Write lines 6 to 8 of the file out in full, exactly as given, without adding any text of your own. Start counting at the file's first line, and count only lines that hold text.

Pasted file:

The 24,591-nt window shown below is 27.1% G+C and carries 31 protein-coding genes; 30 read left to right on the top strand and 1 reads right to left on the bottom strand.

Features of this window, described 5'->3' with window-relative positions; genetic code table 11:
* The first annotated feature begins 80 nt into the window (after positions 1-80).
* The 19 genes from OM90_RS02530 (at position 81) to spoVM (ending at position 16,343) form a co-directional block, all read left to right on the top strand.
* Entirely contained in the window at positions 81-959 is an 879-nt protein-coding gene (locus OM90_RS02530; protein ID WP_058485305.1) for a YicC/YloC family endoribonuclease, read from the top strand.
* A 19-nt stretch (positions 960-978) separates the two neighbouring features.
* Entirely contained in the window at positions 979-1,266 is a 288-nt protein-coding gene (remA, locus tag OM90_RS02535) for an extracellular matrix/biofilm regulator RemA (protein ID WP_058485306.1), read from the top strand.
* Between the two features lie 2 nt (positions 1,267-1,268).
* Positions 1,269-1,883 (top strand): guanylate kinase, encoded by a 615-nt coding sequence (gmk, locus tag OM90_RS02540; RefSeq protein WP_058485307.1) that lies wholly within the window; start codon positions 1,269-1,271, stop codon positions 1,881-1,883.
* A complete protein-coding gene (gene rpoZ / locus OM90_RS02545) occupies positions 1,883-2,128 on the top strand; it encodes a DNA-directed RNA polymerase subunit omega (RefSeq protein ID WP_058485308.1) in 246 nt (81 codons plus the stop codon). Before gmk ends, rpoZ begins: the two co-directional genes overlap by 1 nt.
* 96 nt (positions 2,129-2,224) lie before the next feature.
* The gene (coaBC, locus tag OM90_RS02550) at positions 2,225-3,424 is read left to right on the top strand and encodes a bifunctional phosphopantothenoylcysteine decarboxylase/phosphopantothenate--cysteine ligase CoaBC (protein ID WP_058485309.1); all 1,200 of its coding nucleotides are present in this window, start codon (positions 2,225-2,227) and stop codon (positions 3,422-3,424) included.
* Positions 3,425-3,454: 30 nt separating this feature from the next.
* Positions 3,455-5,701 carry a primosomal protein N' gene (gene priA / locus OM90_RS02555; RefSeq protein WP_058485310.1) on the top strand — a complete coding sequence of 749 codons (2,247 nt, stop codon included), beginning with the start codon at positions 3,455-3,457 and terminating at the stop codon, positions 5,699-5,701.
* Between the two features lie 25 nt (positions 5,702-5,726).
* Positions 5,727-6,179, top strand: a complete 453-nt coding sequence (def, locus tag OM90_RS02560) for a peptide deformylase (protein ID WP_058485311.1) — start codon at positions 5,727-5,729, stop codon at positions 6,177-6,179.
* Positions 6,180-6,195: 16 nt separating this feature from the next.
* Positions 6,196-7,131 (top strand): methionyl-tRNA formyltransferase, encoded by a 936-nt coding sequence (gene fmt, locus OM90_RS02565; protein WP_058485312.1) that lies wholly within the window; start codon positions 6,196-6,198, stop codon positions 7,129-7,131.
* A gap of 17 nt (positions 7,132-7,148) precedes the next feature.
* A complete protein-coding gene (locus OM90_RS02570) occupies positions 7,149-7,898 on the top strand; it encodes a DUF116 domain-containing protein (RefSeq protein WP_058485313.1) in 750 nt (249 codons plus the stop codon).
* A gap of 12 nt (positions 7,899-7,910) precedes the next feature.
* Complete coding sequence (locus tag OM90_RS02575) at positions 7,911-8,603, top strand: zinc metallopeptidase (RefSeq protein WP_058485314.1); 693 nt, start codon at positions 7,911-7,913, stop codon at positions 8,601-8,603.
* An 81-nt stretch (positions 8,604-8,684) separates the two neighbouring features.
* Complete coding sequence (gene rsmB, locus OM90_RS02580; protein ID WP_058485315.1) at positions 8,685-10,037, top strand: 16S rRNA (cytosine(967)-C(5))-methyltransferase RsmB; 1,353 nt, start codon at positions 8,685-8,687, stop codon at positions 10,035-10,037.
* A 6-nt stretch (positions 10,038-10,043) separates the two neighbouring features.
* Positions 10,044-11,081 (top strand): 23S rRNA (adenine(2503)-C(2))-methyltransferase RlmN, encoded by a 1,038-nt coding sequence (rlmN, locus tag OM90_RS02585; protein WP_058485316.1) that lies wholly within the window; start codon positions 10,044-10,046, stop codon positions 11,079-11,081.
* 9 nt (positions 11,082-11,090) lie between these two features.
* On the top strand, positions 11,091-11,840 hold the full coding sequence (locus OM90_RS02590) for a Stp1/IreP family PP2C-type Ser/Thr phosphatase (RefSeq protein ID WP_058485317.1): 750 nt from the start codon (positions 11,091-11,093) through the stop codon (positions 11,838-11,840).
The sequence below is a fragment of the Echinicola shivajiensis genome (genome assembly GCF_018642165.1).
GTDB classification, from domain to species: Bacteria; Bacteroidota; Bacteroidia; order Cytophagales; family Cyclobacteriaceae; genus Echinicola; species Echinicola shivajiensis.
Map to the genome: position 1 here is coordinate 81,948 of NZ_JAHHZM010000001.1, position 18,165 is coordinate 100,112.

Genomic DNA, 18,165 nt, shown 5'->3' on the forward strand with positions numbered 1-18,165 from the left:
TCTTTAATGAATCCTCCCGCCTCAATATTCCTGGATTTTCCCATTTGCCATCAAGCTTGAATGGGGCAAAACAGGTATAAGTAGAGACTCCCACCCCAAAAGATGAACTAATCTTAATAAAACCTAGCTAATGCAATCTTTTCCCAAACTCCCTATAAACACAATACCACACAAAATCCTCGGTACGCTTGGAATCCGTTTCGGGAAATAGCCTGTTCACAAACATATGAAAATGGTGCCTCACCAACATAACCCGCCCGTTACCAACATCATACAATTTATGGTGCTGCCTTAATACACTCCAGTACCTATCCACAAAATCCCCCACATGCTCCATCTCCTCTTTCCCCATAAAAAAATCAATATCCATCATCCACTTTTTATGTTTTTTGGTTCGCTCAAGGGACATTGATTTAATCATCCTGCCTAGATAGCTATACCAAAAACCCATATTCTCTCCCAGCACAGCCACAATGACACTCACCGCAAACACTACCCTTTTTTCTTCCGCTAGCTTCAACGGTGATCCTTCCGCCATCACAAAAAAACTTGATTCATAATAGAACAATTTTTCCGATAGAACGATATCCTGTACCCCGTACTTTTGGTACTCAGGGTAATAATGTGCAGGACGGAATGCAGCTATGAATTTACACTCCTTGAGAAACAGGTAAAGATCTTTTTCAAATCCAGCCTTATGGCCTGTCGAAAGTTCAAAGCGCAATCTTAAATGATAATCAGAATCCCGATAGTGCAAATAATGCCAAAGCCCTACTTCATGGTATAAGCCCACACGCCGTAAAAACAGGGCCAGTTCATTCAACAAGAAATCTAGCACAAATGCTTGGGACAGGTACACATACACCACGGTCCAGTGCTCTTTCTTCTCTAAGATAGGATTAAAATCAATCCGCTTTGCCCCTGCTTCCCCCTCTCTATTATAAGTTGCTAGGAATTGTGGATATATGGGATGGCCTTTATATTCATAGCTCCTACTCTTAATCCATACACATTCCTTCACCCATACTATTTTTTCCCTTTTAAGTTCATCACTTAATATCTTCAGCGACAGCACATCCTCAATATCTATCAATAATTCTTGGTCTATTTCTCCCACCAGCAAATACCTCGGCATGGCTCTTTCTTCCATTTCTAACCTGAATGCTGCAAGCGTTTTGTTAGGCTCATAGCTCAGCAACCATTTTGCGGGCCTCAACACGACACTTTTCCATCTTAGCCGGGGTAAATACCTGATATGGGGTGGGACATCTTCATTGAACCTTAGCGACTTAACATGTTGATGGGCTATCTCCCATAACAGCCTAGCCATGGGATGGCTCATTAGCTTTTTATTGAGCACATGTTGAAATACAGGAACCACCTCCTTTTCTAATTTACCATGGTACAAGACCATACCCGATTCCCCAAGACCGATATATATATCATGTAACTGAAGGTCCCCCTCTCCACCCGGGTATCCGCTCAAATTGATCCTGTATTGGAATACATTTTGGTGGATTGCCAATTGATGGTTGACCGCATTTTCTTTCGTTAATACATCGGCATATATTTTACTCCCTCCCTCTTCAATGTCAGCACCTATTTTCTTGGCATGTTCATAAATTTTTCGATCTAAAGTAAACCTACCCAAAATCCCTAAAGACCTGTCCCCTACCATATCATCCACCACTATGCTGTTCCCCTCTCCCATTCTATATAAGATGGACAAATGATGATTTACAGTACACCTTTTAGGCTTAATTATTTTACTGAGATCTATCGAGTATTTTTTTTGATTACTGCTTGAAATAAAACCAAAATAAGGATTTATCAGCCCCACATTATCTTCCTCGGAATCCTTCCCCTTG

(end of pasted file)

* A 19-nt stretch (positions 960-978) separates the two neighbouring features.
* Entirely contained in the window at positions 979-1,266 is a 288-nt protein-coding gene (remA, locus tag OM90_RS02535) for an extracellular matrix/biofilm regulator RemA (protein ID WP_058485306.1), read from the top strand.
* Between the two features lie 2 nt (positions 1,267-1,268).